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As 'Grievance Day' approaches, NYS Tax Department reminds property owners to check assessments

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Tue, May 10th 2016 10:50 am

Forms, instructions and helpful information available at www.tax.ny.gov

By the New York State Department of Taxation and Finance

The New York State Department of Taxation and Finance reminds property owners - homeowners and businesses - now is the time to review their assessments.

The deadline to challenge your property assessment, also known as "Grievance Day," is May 24 in most communities. Tentative assessment rolls, which list the assessed value of each property, are generally made public in the beginning of May. Access the rolls at your town or city website, or by visiting your local assessor's office.

"May 24 is assessment Grievance Day in most communities, and it's up to you to ensure that the market value determined for your property is accurate," said NYS Commissioner of Taxation and Finance Jerry Boone. "Don't wait for your tax bill to arrive. By then, it's too late to challenge the value assigned to your property or to ensure you're getting the exemptions you deserve."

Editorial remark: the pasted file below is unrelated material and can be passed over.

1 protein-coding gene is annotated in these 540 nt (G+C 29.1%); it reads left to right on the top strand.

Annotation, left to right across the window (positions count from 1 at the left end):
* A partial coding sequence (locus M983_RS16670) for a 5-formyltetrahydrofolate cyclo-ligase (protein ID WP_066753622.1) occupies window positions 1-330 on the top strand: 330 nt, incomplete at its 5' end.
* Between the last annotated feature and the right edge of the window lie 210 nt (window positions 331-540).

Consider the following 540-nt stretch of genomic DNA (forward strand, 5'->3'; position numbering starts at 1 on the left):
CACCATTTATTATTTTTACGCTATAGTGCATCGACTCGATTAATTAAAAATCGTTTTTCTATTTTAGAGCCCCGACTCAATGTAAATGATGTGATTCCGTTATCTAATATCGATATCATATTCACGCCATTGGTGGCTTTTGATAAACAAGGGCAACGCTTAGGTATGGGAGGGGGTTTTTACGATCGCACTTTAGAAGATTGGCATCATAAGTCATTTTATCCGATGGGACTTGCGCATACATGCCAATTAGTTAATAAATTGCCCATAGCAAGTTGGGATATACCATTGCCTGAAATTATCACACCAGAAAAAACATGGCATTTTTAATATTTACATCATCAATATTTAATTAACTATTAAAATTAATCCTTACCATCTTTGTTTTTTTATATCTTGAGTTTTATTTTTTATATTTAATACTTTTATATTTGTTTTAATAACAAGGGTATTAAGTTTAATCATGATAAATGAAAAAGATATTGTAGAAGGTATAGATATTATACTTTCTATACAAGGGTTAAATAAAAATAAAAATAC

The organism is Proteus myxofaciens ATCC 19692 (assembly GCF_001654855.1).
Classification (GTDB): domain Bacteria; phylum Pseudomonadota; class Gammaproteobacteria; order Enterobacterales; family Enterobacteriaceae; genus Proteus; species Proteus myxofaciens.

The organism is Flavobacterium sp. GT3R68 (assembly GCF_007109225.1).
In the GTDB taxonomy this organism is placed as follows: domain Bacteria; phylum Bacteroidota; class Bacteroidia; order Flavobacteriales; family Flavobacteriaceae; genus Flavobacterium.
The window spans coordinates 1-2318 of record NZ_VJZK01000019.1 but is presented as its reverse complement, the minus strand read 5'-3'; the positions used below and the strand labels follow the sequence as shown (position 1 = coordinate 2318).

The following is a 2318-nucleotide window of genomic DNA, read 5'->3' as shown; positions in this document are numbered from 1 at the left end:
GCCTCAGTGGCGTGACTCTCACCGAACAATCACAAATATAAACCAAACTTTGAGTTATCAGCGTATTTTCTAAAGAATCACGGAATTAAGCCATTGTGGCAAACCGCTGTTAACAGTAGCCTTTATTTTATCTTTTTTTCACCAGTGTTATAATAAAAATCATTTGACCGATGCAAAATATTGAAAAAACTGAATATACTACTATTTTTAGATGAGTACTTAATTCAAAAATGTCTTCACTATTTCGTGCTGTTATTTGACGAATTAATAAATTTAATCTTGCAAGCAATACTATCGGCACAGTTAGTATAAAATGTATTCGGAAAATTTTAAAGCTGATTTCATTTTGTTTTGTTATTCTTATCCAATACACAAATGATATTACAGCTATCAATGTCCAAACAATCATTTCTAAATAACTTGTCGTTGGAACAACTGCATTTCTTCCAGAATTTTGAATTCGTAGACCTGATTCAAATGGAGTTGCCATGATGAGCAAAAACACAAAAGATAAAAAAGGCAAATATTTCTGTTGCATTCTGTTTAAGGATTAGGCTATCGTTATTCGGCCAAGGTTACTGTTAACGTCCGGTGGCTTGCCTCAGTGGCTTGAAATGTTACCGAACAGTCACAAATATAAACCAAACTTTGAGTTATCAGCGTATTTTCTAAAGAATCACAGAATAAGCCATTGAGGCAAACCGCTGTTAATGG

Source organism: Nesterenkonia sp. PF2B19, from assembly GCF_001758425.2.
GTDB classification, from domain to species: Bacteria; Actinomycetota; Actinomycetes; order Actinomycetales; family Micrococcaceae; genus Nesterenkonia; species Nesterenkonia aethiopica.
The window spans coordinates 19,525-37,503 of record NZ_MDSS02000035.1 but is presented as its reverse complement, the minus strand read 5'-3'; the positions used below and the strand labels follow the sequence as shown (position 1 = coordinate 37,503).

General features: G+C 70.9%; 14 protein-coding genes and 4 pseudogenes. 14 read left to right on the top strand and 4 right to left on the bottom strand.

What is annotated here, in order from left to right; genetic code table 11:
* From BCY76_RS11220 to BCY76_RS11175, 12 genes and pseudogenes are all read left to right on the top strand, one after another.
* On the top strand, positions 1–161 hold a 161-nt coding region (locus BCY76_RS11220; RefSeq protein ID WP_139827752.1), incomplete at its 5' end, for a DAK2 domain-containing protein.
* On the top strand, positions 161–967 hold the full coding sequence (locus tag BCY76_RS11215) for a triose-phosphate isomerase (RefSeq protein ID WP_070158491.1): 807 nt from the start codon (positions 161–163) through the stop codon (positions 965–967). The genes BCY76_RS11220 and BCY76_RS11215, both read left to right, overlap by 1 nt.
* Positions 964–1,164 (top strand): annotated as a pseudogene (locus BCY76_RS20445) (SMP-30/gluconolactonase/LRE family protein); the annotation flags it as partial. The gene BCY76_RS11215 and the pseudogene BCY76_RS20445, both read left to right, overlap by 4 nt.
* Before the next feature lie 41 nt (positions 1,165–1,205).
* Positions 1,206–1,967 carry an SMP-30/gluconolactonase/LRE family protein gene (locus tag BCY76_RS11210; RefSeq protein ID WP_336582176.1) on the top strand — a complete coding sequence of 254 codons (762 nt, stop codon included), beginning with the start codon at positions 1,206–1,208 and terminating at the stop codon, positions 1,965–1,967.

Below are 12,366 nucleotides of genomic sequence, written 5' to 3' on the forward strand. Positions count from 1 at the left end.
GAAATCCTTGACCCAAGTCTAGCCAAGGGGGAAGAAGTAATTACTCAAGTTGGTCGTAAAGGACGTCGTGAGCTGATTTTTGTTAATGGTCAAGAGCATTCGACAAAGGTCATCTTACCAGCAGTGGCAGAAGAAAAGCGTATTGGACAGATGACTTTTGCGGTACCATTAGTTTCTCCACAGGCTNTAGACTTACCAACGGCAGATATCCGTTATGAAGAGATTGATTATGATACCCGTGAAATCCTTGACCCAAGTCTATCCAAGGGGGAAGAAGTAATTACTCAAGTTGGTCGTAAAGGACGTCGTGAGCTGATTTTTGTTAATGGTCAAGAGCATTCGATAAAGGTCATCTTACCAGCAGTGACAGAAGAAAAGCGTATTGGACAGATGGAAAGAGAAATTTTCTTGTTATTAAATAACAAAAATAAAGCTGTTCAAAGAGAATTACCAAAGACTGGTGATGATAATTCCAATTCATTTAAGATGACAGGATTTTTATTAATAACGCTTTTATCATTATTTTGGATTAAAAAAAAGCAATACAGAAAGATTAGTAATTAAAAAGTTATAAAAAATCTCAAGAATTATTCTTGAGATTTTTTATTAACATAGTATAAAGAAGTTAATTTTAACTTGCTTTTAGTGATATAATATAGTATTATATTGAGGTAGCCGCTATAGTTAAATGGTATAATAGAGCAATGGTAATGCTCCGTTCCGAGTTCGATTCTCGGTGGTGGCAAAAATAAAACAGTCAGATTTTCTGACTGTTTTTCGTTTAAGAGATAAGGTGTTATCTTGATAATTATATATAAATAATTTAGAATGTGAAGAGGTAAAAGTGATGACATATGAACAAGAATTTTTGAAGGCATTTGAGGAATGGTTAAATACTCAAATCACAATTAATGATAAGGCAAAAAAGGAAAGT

If you believe the market value listed on the assessment roll for your property is significantly higher than the price for which the property could be sold, you have until Grievance Day to file for a review. For more information, visit the Tax Department's "Contest Your Assessment" webpage.

Your local board of assessment review will review your case based on the information you provide. When filing for assessment review, you must provide a market value estimate of your property. To support that estimate, try to provide documentation about the sale of comparable homes or property in your community. A recent appraisal can be helpful, but isn't necessary. The Tax Department's website also includes information on how to estimate the market value of your home.

Property tax exemptions on the assessment roll

Assessment rolls also list the property tax exemptions each property receives. If a homeowner applied for an exemption, and it doesn't appear on the assessment roll, he or she can use the grievance process to appeal to the local board of assessment review.

For more information

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